Mindset – Yes, I know that the band was identified as part of the hippie movement.  If you looked beyond the long hair, the tie-dyed shirts and the cloud of smoke, most followers were kind, friendly souls and had a mellow, casual attitude.  Many of the Deadheads did grow up to become successful in the fields that they pursued.  I remember, we had friends that had this extreme negative, druggie image of the concert scene.  We treated them (concert prices were MUCH cheaper) to a concert at Giant stadium.  We went early, barbequed in the parking lot, met some other friends and walked around to the vendor areas before going into the concert.  Afterwards, they realized that their impression was all wrong.  It was a great experience for all involved.  One other point on this, when looking for a wife, one of the traits that I was looking for was that she needed to be a Deadhead. Happily, Debbie met that criteria and we have gone to many concerts and shared some great (life) experiences together.

Closure – 20 years ago, in June of 1995, we went to see the Grateful Dead play at Giant Stadium.  We only went once or twice a year at that point, down from trying to catch as many shows as possible in the area from a few years prior.  It was a strong show, better than the prior year.  The Dead played Unbroken Chain, a song rarely played live, and had the mystique about it that if you heard it, the Dead were going to break up.  Little did we know that a month and a half later, Jerry Garcia would be found dead and the band, as we knew them, would never be the same.  Yes, every band member variation brought excitement, and some disappointment as the lead instrument was not there. The Fare Thee Well Tour gave us all a chance to say goodbye and listen to our favorite band one last time, bringing a sense of closure.  We might be sad to say fare thee well to an “old friend”, but happy, after 20 years, to finally be able to do so.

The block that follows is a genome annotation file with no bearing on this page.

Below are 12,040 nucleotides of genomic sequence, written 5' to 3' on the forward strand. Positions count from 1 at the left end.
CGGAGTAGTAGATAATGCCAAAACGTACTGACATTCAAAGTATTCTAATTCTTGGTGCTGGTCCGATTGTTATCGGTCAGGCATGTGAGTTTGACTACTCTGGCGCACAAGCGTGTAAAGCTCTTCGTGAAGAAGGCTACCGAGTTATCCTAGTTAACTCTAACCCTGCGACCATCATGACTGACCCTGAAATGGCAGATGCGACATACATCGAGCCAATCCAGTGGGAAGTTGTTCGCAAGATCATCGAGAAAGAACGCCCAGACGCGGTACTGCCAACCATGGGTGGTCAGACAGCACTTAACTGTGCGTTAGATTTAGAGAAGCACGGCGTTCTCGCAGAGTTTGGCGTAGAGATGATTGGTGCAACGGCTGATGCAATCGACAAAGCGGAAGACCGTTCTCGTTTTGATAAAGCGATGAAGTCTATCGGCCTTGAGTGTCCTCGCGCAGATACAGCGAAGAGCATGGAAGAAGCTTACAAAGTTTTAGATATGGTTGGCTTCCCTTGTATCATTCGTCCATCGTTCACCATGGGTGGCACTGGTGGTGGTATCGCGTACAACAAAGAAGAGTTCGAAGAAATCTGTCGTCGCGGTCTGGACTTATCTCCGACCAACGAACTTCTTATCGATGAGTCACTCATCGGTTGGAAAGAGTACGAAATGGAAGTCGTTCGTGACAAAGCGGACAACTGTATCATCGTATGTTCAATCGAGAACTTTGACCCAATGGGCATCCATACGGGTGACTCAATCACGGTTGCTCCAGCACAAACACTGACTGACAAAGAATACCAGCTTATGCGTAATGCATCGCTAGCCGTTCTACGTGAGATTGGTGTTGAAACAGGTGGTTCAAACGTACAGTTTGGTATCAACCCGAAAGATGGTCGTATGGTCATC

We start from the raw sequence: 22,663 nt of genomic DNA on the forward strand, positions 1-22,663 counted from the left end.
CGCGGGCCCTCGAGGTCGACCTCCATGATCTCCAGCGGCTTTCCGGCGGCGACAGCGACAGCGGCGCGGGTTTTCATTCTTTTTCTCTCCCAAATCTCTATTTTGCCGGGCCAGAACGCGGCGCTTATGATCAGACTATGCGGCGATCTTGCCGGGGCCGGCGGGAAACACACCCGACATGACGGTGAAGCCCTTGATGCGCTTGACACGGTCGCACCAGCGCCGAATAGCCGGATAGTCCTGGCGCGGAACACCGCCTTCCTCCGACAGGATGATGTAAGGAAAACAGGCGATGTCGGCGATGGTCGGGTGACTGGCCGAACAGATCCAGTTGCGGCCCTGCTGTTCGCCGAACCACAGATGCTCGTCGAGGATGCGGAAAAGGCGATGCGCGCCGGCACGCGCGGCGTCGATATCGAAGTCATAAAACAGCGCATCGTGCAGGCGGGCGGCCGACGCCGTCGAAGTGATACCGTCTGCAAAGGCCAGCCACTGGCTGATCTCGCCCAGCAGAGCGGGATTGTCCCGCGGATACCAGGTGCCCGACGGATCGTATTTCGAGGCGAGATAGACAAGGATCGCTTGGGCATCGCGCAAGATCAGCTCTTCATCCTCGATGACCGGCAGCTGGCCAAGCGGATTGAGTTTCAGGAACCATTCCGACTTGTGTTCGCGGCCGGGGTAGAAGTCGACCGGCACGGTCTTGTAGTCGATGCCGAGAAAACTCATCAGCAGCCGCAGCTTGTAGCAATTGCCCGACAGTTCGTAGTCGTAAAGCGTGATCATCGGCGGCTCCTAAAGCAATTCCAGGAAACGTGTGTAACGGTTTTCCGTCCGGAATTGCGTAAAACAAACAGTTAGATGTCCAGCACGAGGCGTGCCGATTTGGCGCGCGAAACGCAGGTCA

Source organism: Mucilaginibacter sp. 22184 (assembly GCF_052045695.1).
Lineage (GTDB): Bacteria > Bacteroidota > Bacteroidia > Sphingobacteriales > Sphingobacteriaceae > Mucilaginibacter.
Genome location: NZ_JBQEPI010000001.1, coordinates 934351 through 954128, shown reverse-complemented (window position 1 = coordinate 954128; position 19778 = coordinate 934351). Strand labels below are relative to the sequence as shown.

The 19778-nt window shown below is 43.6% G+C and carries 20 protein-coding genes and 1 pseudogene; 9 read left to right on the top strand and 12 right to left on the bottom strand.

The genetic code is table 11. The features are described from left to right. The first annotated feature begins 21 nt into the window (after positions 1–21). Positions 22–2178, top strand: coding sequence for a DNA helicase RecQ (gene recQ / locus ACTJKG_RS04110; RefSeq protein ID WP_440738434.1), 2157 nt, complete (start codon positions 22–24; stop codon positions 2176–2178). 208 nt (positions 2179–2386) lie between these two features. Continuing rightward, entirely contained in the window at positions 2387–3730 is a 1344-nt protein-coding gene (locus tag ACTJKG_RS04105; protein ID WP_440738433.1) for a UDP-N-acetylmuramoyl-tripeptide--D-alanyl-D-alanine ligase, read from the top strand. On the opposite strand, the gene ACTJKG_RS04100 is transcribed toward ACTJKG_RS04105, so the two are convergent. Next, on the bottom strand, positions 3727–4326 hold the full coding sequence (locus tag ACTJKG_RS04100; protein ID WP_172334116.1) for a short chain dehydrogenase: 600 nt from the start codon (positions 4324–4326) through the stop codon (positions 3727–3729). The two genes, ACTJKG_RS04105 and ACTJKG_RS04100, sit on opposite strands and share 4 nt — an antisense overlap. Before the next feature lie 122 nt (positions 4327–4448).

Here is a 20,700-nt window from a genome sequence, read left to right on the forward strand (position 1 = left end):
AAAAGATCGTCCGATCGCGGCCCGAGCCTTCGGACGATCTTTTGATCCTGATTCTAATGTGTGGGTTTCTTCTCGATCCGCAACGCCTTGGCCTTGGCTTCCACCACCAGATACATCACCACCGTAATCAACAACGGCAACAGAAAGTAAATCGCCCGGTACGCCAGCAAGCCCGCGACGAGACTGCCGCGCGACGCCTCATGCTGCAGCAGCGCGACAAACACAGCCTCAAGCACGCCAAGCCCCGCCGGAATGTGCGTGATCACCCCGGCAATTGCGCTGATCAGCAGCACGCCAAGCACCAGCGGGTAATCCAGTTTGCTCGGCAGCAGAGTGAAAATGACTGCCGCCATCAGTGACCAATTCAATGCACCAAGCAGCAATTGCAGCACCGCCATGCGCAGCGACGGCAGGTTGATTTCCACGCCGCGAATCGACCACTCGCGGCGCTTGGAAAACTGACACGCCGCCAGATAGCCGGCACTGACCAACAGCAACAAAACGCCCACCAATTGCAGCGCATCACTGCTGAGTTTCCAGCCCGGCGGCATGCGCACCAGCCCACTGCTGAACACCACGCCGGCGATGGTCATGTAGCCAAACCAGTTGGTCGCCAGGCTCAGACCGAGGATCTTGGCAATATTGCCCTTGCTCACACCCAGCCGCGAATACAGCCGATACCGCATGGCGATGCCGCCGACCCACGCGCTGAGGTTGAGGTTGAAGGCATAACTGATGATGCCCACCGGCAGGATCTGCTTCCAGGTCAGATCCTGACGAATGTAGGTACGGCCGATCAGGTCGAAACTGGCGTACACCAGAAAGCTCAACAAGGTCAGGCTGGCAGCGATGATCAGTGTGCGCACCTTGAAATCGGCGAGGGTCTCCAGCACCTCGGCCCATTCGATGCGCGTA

Mickey Hart gave the final words, from the stage.  The first half is applicable to any experience and the second is just great advice.  His words clearly summarized the “long, strange trip”: “The feeling we have here — remember it, take it home and do some good with it.  I’ll leave you with this: Please, be kind.”

Please, feel free to share your experiences / impact from the Grateful Dead, or any other band…

Monday, July 6, 2015

I Got a Promotion This Week!

Even at 52 year old, something as simple as promotion can really get me going!  You know, you work hard at something, you do it consistently, and you remain persistent towards your goals, all the time wondering if someone notices.  One day you hear, “I have a little speech to give you,” and the first thought is “What did I do?” Yes, even optimists have these thoughts.  I was pleased to hear the good news, but as with such things, there is a higher level of responsibility.  That is where I hope not to disappoint.

As a parent, we constantly strive to provide a good example.  Our children are like sponges, they see what we do, they imitate the things that they see, and then it becomes a part of who they will be.  I have always believed in leading by example, I work hard, strive for the things that have meaning to me, enjoy taking care of my family, etc. It kind of follows the old catch phrase, “Monkey see, Monkey do.”  It is important to show that with hard work and being diligent in our efforts, we can take the steps to move ahead.  I continue striving to set a positive example, even as my children are transitioning to the young adult stages of their lives. 

Even as adults, the “Monkey see, Monkey do” philosophy works.  If you find someone that is tops in their field, watch what they do and learn from  them, you can strive for better things.  I happened to be in the right place at the right time to watch and learn from one of the best in the business, so when he delivered his speech to me, I was so excited that it included the word “boss”.  There he was, standing in front of me, a giant in his field, Juggles, the clown, who due to a recent injury asked me to step up and to be the Boss Clown for the July 4th Parade.  What an honor and a privilege.  He informed my fellow clowns, “Laff a Lot” and “Frumpy”, that I was going to be the Boss Clown.  OK, so there was some horn honking, attempts at high fives and the other things that clowns do, and at the parade, we did the things we always do – bring joy and happiness to the parade goers.  Juggles, and his wife Glitter, as a clown group, have the name the states what clowns do, we bring “Miles of Smiles” to children, both young and old.  At the end of the day, I was still just a clown, but the recognition did mean a lot to me, and the one day I get to be “G Clef”, is a day I look forward to every year.

Hope that you had a great July 4th weekend, enjoying the independence that was hard fought and ours to cherish!